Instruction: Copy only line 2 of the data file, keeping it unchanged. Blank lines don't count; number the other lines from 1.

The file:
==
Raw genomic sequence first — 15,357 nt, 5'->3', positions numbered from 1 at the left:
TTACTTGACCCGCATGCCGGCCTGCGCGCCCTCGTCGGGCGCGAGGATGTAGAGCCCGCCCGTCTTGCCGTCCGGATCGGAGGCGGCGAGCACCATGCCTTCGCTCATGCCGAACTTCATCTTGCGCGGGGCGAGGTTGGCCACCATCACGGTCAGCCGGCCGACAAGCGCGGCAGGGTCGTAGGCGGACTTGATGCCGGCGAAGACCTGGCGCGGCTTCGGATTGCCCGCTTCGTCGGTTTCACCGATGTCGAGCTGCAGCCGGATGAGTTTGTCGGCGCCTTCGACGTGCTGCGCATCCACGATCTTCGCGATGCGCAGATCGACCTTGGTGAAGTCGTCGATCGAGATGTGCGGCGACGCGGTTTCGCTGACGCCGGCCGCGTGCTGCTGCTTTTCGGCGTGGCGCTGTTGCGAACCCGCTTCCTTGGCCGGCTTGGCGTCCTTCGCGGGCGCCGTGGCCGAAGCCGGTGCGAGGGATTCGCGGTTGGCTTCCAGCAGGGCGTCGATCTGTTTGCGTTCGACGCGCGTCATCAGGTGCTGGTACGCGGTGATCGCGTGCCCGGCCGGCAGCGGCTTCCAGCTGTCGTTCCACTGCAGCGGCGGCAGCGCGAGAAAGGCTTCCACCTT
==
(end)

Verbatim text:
TTACTTGACCCGCATGCCGGCCTGCGCGCCCTCGTCGGGCGCGAGGATGTAGAGCCCGCCCGTCTTGCCGTCCGGATCGGAGGCGGCGAGCACCATGCCTTCGCTCATGCCGAACTTCATCTTGCGCGGGGCGAGGTTGGCCACCATCACGGTCAGCCGGCCGACAAGCGCGGCAGGGTCGTAGGCGGACTTGATGCCGGCGAAGACCTGGCGCGGCTTCGGATTGCCCGCTTCGTCGGTTTCACCGATGTCGAGCTGCAGCCGGATGAGTTTGTCGGCGCCTTCGACGTGCTGCGCATCCACGATCTTCGCGATGCGCAGATCGACCTTGGTGAAGTCGTCGATCGAGATGTGCGGCGACGCGGTTTCGCTGACGCCGGCCGCGTGCTGCTGCTTTTCGGCGTGGCGCTGTTGCGAACCCGCTTCCTTGGCCGGCTTGGCGTCCTTCGCGGGCGCCGTGGCCGAAGCCGGTGCGAGGGATTCGCGGTTGGCTTCCAGCAGGGCGTCGATCTGTTTGCGTTCGACGCGCGTCATCAGGTGCTGGTACGCGGTGATCGCGTGCCCGGCCGGCAGCGGCTTCCAGCTGTCGTTCCACTGCAGCGGCGGCAGCGCGAGAAAGGCTTCCACCTT